Younten Tshedup

When multiple social media platforms owned by Facebook, including Facebook itself, Instagram, and WhatsApp went down at around 9:30pm on Monday, many Bhutanese immediately took to the telecom companies to lodge complaints.

However, this time it was not at all an issue with the local telecom services, but one with the entire Facebook and its family of apps, which became inaccessible for almost six hours, taking out a collective vital communications platform used by billions across the globe.

TashiCell, one of the two telecom operators in the country, received over 500 calls criticising the service. On other days, the company receives some 50 to 100 calls to their hotline number.

Phub Dorji, the general manager with the management information system department, said that following the outage, they received around 40 simultaneous calls. Sensing the issue was at the international level, TashiCell sent a bulk SMS message informing its subscribers about the outage.

Bhutan Telecom could not be contacted for details.

Social media scenario in Bhutan

According to a survey conducted by the Bhutan Media Foundation, about 90 percent of Bhutanese were active members of at least one social media platform. Facebook, according to the survey, is the most popular social media platform in Bhutan, with 77 percent of respondents being active members.

Other popular platforms included WeChat at 72 percent, YouTube at 58.4 percent, Telegram at 39.6 percent, WhatsApp at 38.9 percent, Instagram at 33.2 percent, and gaming apps at 29.7 percent. TikTok, one of the newest social media platforms, was also found to be rapidly gaining popularity with 20.6 percent of respondents being members.

The survey found that penetration of social media is very high among Bhutanese. On average, Bhutanese spend 163 minutes (about three hours) every day on social media sites, which is slightly higher than the global average of 145 minutes.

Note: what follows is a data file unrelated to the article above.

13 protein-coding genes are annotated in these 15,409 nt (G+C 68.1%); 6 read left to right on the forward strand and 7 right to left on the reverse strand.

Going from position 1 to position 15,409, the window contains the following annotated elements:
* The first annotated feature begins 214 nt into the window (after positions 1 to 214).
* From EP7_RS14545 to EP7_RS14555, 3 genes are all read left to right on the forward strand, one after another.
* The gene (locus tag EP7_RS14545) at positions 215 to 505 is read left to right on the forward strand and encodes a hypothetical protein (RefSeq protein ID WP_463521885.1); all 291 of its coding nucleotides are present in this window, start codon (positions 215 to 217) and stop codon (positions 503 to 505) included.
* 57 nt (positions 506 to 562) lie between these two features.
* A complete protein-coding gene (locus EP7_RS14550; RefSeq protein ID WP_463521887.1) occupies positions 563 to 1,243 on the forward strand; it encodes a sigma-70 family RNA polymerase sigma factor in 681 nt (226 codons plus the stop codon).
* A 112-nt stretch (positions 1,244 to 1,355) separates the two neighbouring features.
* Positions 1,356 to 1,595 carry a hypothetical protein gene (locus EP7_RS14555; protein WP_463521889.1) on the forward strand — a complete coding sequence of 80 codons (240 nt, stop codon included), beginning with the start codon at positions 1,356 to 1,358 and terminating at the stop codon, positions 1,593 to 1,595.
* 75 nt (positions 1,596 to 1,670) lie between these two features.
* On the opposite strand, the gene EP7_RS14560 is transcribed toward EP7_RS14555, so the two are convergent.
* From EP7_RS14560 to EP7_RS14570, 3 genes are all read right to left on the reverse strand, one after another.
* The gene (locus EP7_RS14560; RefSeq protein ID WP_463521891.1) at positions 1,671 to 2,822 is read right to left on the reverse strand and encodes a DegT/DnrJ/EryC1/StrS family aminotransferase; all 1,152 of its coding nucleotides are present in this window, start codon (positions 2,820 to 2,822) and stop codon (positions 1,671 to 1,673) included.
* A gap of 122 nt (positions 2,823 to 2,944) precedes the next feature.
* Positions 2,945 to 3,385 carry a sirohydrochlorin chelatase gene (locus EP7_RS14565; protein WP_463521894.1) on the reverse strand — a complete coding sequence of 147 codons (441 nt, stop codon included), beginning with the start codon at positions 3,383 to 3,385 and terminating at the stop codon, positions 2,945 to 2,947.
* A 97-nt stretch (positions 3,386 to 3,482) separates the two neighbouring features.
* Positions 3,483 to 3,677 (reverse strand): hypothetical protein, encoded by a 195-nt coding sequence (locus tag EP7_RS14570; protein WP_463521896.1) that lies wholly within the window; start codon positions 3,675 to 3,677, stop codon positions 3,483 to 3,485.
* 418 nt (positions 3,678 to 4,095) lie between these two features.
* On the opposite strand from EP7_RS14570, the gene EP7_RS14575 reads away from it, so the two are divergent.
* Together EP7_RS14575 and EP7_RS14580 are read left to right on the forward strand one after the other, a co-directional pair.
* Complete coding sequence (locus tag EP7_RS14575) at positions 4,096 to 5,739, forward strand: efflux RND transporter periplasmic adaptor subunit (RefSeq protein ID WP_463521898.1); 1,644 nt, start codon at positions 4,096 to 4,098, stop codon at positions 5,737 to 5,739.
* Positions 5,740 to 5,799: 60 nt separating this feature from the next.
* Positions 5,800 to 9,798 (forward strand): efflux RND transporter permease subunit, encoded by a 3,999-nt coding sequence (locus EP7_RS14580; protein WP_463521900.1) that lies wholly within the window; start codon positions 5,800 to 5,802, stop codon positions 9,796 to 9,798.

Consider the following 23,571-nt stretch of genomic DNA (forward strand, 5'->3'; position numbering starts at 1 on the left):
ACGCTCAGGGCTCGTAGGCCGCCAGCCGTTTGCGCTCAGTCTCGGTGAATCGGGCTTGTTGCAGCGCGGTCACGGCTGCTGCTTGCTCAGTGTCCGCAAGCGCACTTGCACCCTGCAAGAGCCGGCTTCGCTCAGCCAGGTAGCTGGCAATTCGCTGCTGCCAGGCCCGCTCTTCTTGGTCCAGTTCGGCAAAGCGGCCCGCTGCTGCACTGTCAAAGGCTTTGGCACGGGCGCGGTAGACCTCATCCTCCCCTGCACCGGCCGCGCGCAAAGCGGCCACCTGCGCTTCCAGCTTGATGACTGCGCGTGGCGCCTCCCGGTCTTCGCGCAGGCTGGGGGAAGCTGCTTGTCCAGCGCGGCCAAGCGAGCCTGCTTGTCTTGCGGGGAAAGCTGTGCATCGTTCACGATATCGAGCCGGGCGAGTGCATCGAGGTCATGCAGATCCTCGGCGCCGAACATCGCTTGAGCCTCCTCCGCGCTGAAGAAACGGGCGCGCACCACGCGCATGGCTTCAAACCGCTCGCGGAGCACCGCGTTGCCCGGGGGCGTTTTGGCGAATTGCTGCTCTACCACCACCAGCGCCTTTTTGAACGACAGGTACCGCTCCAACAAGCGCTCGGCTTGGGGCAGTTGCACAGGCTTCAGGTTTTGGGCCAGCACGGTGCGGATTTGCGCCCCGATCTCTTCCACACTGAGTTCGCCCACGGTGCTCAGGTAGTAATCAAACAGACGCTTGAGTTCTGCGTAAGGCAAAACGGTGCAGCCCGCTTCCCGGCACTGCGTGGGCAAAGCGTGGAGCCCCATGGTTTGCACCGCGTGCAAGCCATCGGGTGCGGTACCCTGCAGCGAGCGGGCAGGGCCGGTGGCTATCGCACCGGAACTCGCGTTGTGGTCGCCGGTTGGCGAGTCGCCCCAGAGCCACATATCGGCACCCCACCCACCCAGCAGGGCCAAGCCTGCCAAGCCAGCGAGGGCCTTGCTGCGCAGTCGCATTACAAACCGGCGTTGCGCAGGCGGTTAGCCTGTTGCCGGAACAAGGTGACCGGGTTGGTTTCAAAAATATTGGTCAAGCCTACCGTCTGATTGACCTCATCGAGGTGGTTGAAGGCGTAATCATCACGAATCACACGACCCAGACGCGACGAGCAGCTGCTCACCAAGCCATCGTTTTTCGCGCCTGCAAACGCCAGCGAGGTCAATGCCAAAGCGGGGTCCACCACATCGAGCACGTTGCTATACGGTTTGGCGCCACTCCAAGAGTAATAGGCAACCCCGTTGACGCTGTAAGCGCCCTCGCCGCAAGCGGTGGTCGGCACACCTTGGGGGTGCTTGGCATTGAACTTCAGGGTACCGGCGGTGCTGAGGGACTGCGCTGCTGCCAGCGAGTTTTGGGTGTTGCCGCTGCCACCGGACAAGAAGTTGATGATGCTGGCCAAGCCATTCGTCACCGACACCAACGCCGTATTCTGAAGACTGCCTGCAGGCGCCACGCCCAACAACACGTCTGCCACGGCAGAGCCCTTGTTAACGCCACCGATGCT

Generation Z (age 13-29 years), millennials (age 30-44 years), those with university-level qualifications, and employed individuals were found to be the most intensive users of social media, with each category spending four or more hours on social media sites per day. Baby boomers (age 60+ years), agricultural labourers, disabled persons, and illiterate persons were among the least intensive users.

A corporate employee in Thimphu, Tashi Penjore, said that he was addicted to using social media apps such as Facebook and Instagram every other minute. “If I’m not scrolling on my phone, I’m either sleeping or driving. Without any particular reason, I find myself opening Facebook and scrolling through my newsfeed.”

The 30-year-old said that over the years, he has tried weaning himself off from using Facebook and other social media sites. “But it was easier said than done. I couldn’t even last two straight days and I was back to scrolling and commenting on posts.”

A nurse at the national referral hospital, Kinley, said that the outage on Monday pushed her to become productive at home. “Usually at this hour I’m engrossed in using the internet, but because none of the apps were working, I was pushed to do the chores, which I normally procrastinate on.”

She added: “When the internet doesn’t work, I feel restless. Even during the day I’m either attending patients or I’m on my phone. I agree I’m missing a lot in this process, but then this is how things have turned out now.”

According to the BMF survey, 73.6 percent of people check their social media accounts as the last thing they do before they sleep. Another 43.6 percent reported that it is the first thing they do after waking up.

Edited by Jigme Wangchuk